Practicum: Required practicum hours range from 100 to 300 hours. Students have the opportunity to work alongside licensed or certified counsellors during sessions both supervised and independently. They also attend meetings, participate in training, write reports and clinical notes, review tapes, engage in professional development, and more.

Internship: Required internship hours calculate to about 600 hours. Students work under supervision and independently both in and out of sessions with clients. Counselling interns are held to the same standards as other practicing professionals at the clinical site. Interns must keep clinical records, engage in professional development, collaborate and interact with other counsellors and family members as well as meeting with their assigned clients.

  1. Obtain Counselling Licensure and/or Certification

Without a license or certificate, most states will not allow you to practice or accept health insurance from clients. To meet state requirements for practice, counselling licensure/certification is necessary. A valid state counselling license/certification serves as proof that a counselling professional has met state-determined qualification standards, including a minimum level of education and requisite hours of supervised clinical experience.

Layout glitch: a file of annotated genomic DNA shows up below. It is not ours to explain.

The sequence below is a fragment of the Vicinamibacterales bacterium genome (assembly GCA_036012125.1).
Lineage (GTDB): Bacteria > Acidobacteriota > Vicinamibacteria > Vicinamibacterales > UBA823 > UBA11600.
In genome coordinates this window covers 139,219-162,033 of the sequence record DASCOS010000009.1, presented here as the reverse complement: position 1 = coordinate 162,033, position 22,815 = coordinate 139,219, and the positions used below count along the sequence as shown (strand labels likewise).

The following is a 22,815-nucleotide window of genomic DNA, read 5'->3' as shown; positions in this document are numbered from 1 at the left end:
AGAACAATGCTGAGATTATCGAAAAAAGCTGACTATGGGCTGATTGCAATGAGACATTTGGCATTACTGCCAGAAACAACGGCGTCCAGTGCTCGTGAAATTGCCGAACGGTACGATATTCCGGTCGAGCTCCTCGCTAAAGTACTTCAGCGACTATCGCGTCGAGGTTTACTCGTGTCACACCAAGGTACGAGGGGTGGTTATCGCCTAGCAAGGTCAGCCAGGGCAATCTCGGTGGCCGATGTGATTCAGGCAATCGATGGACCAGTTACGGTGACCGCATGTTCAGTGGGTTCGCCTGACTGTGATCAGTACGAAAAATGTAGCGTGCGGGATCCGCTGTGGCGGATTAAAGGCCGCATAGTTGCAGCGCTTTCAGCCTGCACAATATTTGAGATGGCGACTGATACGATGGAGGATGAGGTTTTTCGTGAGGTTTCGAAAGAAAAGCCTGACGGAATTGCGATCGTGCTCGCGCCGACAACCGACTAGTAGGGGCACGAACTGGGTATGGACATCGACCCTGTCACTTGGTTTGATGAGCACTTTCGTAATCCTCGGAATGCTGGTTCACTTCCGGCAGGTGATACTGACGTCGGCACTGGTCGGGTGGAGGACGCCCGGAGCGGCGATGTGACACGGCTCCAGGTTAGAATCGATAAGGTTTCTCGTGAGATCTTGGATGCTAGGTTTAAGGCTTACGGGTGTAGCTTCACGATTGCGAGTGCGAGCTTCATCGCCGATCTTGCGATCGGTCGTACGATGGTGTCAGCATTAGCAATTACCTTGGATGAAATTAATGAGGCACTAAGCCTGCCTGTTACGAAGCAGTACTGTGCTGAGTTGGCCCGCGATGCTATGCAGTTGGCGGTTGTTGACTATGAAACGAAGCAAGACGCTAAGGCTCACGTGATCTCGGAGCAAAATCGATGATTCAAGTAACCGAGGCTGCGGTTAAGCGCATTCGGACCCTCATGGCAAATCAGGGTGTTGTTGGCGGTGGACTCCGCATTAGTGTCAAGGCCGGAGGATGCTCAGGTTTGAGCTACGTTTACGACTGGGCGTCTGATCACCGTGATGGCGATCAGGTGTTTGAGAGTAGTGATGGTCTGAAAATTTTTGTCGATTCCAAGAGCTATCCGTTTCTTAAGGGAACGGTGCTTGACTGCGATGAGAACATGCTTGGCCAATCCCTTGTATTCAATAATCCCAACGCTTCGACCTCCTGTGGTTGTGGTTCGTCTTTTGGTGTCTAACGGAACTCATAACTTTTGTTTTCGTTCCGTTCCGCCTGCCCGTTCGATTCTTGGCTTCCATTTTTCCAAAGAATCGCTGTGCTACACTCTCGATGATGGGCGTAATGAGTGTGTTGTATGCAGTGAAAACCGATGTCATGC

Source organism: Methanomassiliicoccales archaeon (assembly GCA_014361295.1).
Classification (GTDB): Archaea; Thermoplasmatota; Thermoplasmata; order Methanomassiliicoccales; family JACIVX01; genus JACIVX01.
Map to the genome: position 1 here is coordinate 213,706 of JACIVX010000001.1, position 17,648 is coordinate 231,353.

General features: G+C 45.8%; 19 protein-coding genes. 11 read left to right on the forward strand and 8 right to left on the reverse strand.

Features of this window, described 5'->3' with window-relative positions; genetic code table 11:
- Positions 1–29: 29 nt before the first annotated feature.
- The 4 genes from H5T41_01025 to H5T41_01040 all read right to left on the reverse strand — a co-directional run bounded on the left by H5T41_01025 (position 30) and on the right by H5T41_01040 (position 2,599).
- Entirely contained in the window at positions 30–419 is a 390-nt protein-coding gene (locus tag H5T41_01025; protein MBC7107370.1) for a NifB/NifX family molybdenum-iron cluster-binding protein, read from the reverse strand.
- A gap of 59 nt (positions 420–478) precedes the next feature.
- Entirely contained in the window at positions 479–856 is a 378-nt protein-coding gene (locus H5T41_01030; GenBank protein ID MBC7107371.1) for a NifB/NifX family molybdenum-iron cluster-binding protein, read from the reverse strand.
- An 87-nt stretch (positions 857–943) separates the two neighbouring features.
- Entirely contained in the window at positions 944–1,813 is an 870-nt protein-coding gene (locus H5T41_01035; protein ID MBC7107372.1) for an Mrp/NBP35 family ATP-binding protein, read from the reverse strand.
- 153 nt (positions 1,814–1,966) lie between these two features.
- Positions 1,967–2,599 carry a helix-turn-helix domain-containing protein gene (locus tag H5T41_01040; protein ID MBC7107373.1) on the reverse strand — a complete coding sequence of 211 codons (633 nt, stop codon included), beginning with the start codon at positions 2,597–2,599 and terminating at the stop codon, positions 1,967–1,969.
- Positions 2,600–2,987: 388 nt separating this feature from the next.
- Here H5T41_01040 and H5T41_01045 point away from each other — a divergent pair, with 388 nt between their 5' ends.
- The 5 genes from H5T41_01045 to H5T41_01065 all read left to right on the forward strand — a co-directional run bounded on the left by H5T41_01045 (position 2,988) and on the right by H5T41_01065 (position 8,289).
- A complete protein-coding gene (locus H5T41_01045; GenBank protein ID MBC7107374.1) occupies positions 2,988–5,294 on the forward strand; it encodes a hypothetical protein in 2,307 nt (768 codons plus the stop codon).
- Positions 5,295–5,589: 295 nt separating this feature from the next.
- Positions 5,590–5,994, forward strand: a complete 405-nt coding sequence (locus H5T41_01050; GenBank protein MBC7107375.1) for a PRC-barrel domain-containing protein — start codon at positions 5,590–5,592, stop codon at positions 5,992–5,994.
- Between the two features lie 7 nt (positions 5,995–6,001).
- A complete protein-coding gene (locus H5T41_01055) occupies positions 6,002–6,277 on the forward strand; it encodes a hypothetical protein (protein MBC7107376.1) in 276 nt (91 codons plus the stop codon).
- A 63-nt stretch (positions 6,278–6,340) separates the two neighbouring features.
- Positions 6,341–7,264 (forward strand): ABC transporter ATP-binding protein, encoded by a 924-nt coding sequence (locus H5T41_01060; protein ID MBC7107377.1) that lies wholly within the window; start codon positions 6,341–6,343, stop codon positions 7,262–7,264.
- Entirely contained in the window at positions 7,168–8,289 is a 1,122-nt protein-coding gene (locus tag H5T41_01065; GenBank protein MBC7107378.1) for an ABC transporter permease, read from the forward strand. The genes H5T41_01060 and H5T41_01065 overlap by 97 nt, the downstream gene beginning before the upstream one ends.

Research the licensing or certification requirements in your state.

Learn how many supervision and fieldwork hours are necessary in your state of interest and how/where you can fulfil them.

  1. Choose a Counselling Career Path

With a state license/certification and a master’s degree, you’ll find counselling career opportunities in hospitals, mental health clinics, private practices, drug and alcohol rehabilitation programs, schools, nursing homes, and government and community agencies. Continue to visit this website for guidance and as a resource as you work toward your educational and career goals.

Explore the many counselling specialities and the types of clients you can help.

Research where the counselling jobs are in your state.

Learn about employer requirements and job expectations as well as responsibilities as they correlate with your lived and learned experiences.